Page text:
We all know the value — and ease — of eating an apple out of hand, but this versatile fall fruit can also be baked, broiled or poached, as well as turned into apple juice, apple cider or apple sauce. Whether you’re at the grocery store or the farmers market, you’re likely to encounter at least a couple different apple varieties, so make sure you pick fruit that fits with how you plan to enjoy it. Read on for tips on shopping for, storing and prepping apples.
How to shop for apples
- Apples should be firm and feel heavy for their size. Make sure the skin is smooth and free of nicks, wrinkles or soft spots.
- There are hundreds of varieties of apple and what’s available can vary by region. For regular snacking, seek out apples that are sweet, juicy and crisp, such as Fuji, Gala, McIntosh and Jonagold. When baking, you want apples that are firm enough to hold their shape; Golden Delicious, Granny Smith, Honeycrisp and Pink Lady all fit the bill. If you’re making a pie, tart, crumble or crisp, consider using a mix of apples to achieve more interesting flavor.
How to store apples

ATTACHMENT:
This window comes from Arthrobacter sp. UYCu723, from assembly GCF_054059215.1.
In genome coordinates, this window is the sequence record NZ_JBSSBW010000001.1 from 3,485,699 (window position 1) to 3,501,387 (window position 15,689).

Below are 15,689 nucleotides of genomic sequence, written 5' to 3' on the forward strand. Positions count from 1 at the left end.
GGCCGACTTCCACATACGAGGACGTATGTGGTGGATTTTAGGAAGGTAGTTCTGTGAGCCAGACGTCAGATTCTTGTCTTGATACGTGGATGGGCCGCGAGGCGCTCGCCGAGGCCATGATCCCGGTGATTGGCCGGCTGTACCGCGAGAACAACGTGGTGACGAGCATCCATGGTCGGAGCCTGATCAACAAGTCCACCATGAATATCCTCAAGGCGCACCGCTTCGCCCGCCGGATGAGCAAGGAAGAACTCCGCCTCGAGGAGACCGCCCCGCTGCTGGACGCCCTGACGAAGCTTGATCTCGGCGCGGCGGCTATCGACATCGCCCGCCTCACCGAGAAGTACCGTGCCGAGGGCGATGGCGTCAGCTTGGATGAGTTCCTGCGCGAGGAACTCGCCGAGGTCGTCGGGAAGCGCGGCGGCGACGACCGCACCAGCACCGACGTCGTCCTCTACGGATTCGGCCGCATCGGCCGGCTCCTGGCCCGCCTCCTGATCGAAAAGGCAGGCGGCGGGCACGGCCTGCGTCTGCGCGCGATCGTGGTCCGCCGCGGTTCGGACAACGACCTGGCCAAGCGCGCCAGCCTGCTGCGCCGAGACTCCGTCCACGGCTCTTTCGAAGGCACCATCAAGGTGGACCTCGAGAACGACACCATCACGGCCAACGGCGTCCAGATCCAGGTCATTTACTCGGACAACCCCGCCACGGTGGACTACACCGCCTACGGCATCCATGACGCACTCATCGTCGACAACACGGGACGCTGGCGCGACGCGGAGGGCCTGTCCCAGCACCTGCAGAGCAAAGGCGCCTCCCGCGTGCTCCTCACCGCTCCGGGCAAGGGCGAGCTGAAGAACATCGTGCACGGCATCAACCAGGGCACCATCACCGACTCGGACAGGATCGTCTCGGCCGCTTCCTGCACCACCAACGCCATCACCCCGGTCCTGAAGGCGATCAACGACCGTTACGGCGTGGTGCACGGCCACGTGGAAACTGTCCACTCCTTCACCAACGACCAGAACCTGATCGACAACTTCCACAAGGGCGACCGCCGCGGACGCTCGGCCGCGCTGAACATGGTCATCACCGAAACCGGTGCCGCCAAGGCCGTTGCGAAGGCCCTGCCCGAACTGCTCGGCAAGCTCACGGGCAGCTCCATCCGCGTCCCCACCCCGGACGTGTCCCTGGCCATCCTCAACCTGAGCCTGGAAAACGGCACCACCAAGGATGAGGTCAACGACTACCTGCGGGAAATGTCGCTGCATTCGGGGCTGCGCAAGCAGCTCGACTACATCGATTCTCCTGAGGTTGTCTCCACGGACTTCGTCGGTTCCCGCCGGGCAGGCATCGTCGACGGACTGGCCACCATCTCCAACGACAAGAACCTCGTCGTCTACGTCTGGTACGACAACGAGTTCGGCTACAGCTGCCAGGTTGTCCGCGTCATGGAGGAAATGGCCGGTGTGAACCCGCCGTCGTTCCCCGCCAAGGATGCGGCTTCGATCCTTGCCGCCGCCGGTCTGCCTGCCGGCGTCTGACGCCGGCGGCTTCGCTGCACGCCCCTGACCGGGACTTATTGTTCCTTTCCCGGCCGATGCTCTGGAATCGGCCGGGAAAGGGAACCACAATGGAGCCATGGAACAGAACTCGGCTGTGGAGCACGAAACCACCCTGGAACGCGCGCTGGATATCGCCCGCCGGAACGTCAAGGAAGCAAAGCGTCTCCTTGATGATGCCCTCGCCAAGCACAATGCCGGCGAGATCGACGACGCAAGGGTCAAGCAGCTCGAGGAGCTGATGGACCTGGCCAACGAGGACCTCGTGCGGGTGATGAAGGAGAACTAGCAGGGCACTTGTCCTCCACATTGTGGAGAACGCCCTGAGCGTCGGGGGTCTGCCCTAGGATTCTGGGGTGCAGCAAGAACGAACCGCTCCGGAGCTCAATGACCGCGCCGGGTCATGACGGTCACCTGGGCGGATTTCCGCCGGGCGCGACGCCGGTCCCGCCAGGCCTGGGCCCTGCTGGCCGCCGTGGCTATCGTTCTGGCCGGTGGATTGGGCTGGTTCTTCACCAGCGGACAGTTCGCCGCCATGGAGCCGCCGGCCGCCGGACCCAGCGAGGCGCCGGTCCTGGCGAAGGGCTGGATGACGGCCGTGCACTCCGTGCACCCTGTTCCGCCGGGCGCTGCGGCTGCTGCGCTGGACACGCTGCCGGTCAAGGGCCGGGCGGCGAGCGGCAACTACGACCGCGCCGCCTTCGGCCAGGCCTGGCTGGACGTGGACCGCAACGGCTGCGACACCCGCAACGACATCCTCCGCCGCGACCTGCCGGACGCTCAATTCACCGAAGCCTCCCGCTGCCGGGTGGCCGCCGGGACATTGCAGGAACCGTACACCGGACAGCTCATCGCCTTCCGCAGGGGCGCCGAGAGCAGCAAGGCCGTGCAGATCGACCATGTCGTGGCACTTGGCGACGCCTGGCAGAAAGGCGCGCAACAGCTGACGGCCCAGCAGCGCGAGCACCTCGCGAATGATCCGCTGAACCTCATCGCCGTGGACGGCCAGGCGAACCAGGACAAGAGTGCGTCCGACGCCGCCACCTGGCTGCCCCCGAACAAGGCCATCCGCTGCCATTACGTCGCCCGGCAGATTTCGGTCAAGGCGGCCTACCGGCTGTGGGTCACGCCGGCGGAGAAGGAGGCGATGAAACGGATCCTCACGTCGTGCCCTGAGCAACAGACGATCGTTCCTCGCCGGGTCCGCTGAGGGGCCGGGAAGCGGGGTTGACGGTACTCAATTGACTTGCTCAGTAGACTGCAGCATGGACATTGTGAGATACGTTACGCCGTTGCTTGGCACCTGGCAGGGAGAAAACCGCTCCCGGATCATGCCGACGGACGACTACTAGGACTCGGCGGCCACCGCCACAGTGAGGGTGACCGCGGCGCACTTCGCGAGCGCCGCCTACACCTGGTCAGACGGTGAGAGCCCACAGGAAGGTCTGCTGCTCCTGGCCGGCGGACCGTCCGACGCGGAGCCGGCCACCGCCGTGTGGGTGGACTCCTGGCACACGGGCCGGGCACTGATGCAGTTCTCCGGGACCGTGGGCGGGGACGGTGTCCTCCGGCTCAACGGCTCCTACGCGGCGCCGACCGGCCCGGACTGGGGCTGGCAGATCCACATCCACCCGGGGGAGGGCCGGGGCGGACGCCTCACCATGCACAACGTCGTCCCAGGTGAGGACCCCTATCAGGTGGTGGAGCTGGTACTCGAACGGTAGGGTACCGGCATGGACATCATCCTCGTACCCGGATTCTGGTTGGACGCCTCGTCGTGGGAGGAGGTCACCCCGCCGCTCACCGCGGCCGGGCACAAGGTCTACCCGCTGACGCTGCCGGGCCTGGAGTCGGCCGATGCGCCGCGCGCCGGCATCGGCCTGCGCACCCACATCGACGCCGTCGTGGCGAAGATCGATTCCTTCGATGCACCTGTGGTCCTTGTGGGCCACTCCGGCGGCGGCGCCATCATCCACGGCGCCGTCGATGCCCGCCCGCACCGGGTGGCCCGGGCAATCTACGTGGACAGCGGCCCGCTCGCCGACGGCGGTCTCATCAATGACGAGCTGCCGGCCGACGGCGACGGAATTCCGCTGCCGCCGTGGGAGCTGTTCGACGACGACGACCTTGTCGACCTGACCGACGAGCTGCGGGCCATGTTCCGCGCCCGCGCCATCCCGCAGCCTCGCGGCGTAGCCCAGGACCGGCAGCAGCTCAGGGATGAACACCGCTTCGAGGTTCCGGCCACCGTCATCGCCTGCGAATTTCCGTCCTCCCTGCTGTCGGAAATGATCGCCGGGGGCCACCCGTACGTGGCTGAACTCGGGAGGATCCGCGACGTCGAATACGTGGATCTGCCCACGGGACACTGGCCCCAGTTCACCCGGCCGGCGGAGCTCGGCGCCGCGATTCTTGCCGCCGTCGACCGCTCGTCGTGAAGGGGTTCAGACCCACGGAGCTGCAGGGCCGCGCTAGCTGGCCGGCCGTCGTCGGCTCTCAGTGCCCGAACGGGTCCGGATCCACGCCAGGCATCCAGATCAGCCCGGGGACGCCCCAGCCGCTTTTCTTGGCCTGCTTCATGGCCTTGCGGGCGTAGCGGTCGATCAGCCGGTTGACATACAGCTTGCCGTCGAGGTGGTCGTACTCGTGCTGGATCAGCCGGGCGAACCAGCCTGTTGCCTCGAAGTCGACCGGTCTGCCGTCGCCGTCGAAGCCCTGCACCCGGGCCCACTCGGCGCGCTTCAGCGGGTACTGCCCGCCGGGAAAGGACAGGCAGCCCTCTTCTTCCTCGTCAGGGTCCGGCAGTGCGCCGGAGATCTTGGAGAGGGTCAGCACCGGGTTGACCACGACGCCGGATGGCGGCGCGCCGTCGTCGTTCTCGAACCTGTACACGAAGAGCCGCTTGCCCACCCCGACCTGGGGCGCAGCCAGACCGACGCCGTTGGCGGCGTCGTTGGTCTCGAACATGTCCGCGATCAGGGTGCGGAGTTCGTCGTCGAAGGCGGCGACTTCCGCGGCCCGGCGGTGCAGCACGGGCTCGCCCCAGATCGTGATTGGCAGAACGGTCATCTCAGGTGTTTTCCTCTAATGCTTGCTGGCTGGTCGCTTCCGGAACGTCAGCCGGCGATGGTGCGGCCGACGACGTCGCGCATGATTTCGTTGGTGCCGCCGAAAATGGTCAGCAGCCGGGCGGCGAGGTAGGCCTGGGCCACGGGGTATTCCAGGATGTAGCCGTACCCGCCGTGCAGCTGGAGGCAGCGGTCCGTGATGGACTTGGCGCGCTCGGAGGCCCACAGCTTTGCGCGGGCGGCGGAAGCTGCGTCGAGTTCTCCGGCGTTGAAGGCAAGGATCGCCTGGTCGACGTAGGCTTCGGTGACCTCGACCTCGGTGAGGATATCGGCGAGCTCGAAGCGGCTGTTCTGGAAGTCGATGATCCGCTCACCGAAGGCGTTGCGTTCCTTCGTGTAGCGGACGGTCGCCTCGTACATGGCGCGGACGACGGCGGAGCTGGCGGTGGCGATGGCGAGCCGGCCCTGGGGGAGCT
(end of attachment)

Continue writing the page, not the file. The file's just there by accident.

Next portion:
- Store apples in an unsealed plastic bag in the refrigerator; they should last a few weeks.
- Apples release ethylene gas, which speeds up ripening of other fruit, so you may want to store them in their own bag, separate from other fruits.
How to prepare apples
- Apples are easy to peel with a vegetable peeler. However, apple skins contain fiber and vitamins so if you don’t mind the taste or texture, leave it on for a more nutritious snack.
- Use a melon baller to quickly remove the cores and stems from apples.
Great apple recipes to try:
Lauren Salkeld is a New York-based writer, editor and recipe developer. She's the cookbook columnist for Tasting Table and has written for Food & Wine, Rodale's Organic Life, Epicurious and Gourmet.